"DNA Contamination Feared," declared the Washington Post last fall. "Gene-altered DNA may be 'polluting' corn," warned USA Today. Both papers–as well as many other media outlets around the world–were reporting the results of a scientific study published in the prestigious journal Nature. Anti-biotech activists at Greenpeace, Friends of the Earth, and the Union of Concerned Scientists immediately seized on the results to press for a ban on planting and exporting genetically enhanced crops. It now appears that that study's conclusions are completely bogus.
Last fall, Ignacio Chapela and David Quist, two researchers from the University of California, claimed that they had tested a number of samples of local "creole" corn taken from farms located in remote areas of Oaxaca, Mexico. They claimed that by using a very sensitive genetic test called inverse polymerase chain reaction (IPCR), they had found the cauliflower mosaic virus 35S (CaMV35S) promoter in the local varieties of corn. (Such local, noncommercial varieties are sometimes known as "landraces.")
CaMV35S is regularly incorporated in many genetically enhanced crops as a way to get the genes added by biotechnologists (transgenes), such as those for insect resistance, to express themselves. The Berkeley researchers suggested that perhaps native Mexican corn varieties had by chance crossbred with genetically enhanced varieties brought in from the United States, despite a Mexican government ban since 1998 on planting bioengineered corn. Perhaps some Mexican farmers had used corn imported for feed as seed instead, they speculated. "The probability is high that diversity is going to be crowded out by these genetic bullies," asserted Chapela in USA Today.
Although Ignacio Chapela is an assistant professor of microbiology at Berkeley, he is not exactly the model of a dispassionate scientist. For example, in 1999 Chapela signed the "World Scientists' Statement Calling for a Moratorium on GM Crops and Ban on Patents," organized by a variety of anti-biotech activist groups. The Statement called for a five-year ban on planting all genetically enhanced crops and a permanent ban on patenting crops, cell lines, and genes. Chapela is also a board member of the activist group Pesticide Action Network of North America, which is also campaigning against plant biotechnology. In other words, Chapela is a well-known anti-biotech activist.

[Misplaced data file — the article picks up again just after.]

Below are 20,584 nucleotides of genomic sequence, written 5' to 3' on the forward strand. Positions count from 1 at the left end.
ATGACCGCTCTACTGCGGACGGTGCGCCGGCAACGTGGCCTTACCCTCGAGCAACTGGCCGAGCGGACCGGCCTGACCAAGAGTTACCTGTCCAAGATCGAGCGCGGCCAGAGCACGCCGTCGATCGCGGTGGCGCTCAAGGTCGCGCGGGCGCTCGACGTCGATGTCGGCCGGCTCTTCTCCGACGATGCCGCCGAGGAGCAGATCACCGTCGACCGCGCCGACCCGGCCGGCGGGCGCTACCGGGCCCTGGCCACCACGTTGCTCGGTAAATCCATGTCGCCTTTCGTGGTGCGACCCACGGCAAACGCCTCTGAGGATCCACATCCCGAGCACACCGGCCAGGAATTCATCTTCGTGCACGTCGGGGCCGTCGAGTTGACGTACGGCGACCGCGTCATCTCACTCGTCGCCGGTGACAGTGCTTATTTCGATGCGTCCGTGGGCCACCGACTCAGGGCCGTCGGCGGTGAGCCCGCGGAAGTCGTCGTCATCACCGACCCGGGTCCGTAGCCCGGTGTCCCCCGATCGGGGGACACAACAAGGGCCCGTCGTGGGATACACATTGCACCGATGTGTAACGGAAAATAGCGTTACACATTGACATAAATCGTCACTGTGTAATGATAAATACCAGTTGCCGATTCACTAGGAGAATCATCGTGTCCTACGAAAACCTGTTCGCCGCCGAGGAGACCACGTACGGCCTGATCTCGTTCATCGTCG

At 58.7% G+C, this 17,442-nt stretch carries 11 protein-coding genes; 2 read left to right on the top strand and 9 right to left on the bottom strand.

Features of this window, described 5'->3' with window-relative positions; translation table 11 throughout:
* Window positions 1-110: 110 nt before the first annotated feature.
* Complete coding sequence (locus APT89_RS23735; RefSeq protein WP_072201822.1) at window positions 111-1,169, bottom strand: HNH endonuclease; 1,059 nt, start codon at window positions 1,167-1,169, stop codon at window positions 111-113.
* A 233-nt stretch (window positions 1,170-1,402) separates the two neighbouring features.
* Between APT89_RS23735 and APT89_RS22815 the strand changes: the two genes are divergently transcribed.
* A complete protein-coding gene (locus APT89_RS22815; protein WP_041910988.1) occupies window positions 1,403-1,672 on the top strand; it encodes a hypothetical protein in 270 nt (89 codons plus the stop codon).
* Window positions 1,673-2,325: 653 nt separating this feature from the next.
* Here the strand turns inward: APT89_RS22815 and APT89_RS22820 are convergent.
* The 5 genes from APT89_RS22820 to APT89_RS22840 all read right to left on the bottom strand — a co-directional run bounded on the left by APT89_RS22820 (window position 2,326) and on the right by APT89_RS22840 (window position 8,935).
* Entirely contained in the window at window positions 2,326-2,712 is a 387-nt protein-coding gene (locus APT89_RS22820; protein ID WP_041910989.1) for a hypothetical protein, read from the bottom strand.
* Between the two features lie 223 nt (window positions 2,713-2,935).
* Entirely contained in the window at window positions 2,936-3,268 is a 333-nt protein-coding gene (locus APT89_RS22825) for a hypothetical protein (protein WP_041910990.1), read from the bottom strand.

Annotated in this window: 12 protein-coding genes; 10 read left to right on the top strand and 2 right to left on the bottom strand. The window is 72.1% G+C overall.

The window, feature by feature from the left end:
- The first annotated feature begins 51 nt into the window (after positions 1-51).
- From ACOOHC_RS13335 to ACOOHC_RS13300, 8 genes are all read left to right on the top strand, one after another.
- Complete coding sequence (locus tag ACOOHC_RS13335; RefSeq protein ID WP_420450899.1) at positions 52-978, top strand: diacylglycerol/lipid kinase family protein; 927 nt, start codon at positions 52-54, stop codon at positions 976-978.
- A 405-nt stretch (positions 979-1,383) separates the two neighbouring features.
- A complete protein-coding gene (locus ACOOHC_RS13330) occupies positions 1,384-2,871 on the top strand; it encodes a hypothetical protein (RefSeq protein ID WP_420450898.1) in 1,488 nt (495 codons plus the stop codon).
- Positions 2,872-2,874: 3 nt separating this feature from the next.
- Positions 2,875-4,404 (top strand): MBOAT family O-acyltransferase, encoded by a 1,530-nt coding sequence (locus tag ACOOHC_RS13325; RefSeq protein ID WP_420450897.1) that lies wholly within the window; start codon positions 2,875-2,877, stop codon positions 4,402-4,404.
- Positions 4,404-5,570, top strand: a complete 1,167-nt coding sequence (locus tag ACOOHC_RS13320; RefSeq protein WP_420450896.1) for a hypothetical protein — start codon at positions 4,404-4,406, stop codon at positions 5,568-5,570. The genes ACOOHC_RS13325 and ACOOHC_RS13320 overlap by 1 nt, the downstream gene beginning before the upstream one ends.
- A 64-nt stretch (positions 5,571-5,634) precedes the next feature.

Two questions arise from the Nature study: Is it true? And does it matter?
Earlier this year, the Center for the Improvement of Maize and Wheat (CIMMYT) in Mexico (the research center that launched the Green Revolution) checked its extensive collections of corn and could find no evidence that local varieties and bioengineered varieties had crossbred. At the time CIMMYT released the results of its analysis, its researchers had asked Chapela for samples of his materials so that they could check them, but he had not sent them.
Now a comprehensive review prepared for the editors of the journal Transgenic Research, which will be published in its February 2002 issue, finds that "no credible scientific evidence is presented in the [Chapela and Quist] paper to support claims made by the authors that gene flow between transgenic maize and traditional maize landraces has taken place." The review finds, "It is most likely that the report by Quist and Chapela is a testimony to technical failure and artifacts which are common with PCR and IPCR." Typically IPCR false positives occur because samples can be easily contaminated with the material being tested for.
Furthermore, according to the review, "most frustrating" is that Chapela and Quist did not use other, more reliable, techniques to determine the presence of the transgenes.
The Transgenic Review article also soundly condemns Nature for rushing to publish this flawed study. "What is very surprising, however, is that a manuscript with so many fundamental flaws was published in a scientific journal that normally has very stringent criteria for accepting manuscripts for publication….It is very disappointing that the editors of Nature did not insist on a level of scientific evidence that should have been easily accessible if the interpretations were true. Consequently, no evidence is presented to justify any of the conclusions presented in the paper."
So are genetically enhanced varieties "genetic bullies" that threaten corn biodiversity as Chapela claims? Not at all.
"There is no scientific basis for believing that out-crossing from biotech crops could endanger maize biodiversity," said Luis Herrera-Estrella in a statement issued in December. Herrera-Estrella is a noted plant scientist and director of the Center for Research and Advanced Studies in Irapuato, Mexico. "Gene flow between commercial and native varieties is a natural process that has been occurring for many decades. Nor is there reason to believe that these genes will become fixed into landraces unless farmers select them for their increased productivity," added Herrera-Estrella. "In the end, that would result in improving the native varieties."
What's the bottom line? Chapela's "research" is probably not a case of witting fraud, just another activist "scientist" finding what he desperately wanted to find. But the serious question is, Why did the editors of one of the world's leading scientific journals choose to abet him in his anti-biotech campaign by publishing his sloppy work? One has to wonder if perhaps their scientific judgments are being clouded by their ideological concerns. The least the editors of Nature can do now is withdraw the paper formally with apologies to the scientific community.